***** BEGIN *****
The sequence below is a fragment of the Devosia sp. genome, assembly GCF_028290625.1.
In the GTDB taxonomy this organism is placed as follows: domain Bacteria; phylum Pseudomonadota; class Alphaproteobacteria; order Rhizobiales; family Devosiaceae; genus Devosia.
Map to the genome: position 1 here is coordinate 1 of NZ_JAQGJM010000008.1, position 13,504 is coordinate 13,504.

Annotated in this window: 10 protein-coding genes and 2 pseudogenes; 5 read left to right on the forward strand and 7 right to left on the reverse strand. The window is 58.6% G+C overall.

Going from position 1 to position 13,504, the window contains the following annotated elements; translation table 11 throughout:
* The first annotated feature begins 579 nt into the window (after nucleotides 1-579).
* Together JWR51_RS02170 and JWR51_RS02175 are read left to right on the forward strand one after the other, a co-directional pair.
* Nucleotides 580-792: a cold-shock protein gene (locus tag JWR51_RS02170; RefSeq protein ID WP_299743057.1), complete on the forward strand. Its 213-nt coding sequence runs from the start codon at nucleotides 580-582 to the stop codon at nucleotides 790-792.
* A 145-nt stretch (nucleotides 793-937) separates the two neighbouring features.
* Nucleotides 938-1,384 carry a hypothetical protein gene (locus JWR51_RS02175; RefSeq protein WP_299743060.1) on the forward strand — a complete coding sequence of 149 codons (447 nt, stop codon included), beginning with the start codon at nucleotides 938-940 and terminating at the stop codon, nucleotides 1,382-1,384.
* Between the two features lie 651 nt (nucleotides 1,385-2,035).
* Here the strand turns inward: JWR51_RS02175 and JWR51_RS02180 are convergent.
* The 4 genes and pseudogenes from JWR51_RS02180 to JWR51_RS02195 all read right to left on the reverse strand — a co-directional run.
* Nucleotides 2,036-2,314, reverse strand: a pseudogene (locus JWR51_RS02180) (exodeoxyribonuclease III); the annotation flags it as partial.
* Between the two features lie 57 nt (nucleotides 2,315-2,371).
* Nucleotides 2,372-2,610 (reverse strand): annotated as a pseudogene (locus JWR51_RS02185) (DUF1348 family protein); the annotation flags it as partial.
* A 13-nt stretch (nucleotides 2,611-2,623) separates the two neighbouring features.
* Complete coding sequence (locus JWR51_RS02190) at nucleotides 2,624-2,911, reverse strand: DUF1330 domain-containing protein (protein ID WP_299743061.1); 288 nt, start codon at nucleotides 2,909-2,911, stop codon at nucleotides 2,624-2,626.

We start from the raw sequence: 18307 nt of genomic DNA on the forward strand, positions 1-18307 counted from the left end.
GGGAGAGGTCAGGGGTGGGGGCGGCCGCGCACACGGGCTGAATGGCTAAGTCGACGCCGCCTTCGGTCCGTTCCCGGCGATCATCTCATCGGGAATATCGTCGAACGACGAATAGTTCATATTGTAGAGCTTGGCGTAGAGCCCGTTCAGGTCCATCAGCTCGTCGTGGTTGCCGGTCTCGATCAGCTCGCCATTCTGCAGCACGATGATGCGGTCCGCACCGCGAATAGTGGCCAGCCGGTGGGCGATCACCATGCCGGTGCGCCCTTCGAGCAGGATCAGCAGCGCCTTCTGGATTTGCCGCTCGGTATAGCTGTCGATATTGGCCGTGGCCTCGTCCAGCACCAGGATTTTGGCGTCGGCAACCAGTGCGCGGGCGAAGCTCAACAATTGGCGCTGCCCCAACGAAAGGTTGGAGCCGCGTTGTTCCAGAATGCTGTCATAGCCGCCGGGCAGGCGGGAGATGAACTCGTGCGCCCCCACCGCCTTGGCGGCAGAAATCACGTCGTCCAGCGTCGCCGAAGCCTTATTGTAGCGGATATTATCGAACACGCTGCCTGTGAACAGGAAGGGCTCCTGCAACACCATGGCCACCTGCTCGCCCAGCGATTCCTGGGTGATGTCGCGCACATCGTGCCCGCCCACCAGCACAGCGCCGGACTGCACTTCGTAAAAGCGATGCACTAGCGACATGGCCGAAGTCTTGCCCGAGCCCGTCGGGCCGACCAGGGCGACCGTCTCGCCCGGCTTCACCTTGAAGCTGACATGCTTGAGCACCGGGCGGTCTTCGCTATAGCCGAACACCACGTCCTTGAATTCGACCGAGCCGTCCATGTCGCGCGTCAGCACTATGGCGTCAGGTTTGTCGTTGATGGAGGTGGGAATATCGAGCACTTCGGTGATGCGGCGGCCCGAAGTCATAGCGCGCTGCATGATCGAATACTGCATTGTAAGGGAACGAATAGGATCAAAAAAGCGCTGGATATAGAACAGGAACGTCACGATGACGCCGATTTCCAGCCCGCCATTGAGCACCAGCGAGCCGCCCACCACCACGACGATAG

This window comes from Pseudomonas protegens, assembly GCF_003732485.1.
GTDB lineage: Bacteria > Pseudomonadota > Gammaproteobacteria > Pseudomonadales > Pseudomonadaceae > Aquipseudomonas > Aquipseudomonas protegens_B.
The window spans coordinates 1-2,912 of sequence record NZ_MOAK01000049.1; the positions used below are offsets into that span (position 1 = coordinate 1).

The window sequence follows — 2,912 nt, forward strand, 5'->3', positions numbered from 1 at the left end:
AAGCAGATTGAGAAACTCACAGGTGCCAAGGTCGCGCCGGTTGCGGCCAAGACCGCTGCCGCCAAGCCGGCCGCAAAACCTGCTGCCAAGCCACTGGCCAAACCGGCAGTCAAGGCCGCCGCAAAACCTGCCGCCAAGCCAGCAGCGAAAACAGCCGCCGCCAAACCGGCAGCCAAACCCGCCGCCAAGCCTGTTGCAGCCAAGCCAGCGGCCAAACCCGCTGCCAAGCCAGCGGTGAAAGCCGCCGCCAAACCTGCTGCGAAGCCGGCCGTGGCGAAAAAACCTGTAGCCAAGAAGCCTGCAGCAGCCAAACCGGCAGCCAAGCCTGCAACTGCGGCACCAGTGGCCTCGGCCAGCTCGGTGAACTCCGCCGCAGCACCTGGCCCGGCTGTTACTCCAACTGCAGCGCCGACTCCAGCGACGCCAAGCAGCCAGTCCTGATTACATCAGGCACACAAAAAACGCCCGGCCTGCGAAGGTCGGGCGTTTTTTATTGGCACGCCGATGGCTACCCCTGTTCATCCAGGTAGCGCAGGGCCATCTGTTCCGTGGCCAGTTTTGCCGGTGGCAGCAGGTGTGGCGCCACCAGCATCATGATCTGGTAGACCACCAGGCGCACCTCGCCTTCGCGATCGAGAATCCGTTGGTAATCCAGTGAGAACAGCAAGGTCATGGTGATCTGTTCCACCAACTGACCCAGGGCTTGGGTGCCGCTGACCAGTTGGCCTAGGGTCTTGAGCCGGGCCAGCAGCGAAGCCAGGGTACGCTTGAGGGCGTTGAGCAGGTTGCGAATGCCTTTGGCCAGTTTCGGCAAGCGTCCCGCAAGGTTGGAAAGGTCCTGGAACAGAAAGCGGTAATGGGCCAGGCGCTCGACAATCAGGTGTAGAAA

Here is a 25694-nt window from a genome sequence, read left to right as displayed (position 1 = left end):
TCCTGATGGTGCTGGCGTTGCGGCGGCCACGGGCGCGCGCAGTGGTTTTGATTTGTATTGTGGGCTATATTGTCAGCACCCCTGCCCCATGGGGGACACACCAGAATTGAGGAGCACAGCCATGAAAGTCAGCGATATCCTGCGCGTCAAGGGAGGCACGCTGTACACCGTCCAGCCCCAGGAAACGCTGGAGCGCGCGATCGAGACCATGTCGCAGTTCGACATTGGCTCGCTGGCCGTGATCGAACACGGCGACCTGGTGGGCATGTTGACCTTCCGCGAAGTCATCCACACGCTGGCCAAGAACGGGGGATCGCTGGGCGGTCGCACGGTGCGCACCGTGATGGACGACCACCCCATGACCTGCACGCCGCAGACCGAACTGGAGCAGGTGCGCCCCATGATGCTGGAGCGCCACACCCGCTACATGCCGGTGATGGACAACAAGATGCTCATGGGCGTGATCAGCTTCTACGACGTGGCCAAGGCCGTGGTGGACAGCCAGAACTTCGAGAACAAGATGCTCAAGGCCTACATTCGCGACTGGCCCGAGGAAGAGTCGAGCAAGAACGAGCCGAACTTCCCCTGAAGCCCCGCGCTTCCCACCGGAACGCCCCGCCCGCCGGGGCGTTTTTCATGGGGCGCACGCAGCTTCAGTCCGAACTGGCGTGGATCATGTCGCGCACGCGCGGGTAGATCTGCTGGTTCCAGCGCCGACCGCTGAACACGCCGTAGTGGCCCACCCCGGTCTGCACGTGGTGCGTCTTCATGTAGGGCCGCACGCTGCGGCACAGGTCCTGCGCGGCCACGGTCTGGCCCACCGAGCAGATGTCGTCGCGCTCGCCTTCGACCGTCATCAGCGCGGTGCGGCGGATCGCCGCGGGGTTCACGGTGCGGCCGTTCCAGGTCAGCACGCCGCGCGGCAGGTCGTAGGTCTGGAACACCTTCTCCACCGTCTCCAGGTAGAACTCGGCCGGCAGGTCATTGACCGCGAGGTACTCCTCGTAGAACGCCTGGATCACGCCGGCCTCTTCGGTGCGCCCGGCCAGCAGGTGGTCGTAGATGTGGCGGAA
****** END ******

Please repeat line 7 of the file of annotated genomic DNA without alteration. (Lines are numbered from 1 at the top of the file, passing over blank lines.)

* Together JWR51_RS02170 and JWR51_RS02175 are read left to right on the forward strand one after the other, a co-directional pair.